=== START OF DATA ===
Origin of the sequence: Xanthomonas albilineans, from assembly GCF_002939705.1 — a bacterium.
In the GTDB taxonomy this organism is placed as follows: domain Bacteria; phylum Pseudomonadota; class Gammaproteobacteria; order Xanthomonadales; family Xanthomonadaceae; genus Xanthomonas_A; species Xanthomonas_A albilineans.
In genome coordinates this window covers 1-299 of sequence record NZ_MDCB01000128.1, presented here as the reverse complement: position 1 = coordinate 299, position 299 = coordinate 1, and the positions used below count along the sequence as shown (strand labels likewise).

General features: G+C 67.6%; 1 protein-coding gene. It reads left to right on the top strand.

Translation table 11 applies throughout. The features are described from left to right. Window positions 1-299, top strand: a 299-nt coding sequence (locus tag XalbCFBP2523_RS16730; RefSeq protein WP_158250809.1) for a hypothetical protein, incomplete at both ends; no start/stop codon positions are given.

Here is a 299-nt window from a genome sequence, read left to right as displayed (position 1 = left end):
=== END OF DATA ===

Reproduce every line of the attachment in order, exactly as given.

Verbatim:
Origin of the sequence: Xanthomonas albilineans, from assembly GCF_002939705.1 — a bacterium.
In the GTDB taxonomy this organism is placed as follows: domain Bacteria; phylum Pseudomonadota; class Gammaproteobacteria; order Xanthomonadales; family Xanthomonadaceae; genus Xanthomonas_A; species Xanthomonas_A albilineans.
In genome coordinates this window covers 1-299 of sequence record NZ_MDCB01000128.1, presented here as the reverse complement: position 1 = coordinate 299, position 299 = coordinate 1, and the positions used below count along the sequence as shown (strand labels likewise).

General features: G+C 67.6%; 1 protein-coding gene. It reads left to right on the top strand.

Translation table 11 applies throughout. The features are described from left to right. Window positions 1-299, top strand: a 299-nt coding sequence (locus tag XalbCFBP2523_RS16730; RefSeq protein WP_158250809.1) for a hypothetical protein, incomplete at both ends; no start/stop codon positions are given.

Here is a 299-nt window from a genome sequence, read left to right as displayed (position 1 = left end):